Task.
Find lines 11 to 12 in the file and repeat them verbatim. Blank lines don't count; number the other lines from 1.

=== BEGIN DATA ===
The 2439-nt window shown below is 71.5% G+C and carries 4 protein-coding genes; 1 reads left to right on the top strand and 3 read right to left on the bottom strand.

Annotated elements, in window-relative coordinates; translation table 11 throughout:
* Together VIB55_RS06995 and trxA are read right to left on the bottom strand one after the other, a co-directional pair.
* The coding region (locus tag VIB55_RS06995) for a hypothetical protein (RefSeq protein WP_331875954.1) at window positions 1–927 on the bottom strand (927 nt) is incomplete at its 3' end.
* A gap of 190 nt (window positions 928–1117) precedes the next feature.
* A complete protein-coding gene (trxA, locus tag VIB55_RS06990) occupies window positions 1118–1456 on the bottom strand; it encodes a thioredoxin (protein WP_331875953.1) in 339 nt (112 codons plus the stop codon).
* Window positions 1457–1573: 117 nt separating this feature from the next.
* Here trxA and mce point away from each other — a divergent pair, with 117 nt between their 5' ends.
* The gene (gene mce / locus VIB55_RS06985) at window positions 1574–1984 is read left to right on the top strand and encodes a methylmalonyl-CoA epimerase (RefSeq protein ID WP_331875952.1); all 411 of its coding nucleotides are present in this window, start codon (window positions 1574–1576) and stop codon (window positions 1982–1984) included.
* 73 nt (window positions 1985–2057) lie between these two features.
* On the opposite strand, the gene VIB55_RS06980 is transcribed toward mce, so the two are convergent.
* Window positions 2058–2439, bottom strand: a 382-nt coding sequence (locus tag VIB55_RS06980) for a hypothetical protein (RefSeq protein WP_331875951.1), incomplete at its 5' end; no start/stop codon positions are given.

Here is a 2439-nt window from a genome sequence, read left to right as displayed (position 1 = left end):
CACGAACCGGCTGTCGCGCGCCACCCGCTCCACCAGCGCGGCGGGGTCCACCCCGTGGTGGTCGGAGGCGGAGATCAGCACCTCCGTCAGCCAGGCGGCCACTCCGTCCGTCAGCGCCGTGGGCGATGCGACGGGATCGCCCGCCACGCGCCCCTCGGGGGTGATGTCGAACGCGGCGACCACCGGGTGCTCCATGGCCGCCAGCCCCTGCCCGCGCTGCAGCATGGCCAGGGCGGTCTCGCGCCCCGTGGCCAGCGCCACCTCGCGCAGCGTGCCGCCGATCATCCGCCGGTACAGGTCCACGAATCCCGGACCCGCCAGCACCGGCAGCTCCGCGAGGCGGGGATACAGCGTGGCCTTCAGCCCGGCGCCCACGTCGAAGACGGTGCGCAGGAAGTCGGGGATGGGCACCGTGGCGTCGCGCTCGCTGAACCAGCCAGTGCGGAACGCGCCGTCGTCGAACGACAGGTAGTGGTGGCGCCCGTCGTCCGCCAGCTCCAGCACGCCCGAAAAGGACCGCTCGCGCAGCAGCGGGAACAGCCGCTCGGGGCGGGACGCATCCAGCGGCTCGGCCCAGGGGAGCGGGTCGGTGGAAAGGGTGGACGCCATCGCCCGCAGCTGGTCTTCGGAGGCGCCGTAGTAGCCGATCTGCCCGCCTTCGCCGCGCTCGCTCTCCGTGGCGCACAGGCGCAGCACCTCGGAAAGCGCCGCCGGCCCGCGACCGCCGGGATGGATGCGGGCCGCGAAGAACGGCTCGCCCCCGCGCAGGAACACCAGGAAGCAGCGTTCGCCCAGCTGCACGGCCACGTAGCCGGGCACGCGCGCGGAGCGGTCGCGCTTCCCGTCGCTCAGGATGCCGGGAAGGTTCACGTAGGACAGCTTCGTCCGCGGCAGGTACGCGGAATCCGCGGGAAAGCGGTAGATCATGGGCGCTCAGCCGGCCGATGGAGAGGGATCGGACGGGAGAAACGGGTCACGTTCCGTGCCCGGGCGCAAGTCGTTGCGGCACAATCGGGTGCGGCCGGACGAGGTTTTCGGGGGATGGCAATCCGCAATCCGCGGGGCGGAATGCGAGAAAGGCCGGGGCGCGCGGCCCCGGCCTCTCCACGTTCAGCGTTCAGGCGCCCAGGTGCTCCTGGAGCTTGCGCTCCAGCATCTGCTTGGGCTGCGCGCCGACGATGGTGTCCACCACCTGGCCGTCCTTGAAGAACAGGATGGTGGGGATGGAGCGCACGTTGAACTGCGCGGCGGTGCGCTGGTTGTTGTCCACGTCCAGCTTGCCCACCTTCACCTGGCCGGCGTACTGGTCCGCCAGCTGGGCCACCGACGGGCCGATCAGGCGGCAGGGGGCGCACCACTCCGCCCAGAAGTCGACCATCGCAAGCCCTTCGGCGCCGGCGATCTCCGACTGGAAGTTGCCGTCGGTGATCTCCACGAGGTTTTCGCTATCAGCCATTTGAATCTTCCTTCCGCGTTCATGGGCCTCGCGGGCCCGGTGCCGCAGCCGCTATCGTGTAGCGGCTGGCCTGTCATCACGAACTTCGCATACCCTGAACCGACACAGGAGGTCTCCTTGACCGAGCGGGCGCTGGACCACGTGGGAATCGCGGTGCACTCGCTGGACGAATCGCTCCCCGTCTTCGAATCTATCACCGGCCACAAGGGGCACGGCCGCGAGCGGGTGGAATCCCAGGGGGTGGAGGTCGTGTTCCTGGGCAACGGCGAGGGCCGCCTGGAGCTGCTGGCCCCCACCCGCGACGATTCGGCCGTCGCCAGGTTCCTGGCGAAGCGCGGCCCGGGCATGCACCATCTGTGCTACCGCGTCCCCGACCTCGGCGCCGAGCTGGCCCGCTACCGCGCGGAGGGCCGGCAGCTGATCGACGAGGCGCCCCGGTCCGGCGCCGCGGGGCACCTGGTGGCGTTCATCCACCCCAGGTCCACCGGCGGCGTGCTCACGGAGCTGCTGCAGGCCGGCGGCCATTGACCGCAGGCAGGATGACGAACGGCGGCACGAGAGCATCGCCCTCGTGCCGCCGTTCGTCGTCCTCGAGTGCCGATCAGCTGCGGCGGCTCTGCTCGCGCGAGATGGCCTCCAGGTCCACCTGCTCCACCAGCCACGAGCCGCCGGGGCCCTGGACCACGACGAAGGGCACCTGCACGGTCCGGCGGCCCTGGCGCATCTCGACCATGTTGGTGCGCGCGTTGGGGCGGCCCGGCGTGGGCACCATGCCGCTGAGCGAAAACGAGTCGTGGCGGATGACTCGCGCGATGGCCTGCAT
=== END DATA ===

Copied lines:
* On the opposite strand, the gene VIB55_RS06980 is transcribed toward mce, so the two are convergent.
* Window positions 2058–2439, bottom strand: a 382-nt coding sequence (locus tag VIB55_RS06980) for a hypothetical protein (RefSeq protein WP_331875951.1), incomplete at its 5' end; no start/stop codon positions are given.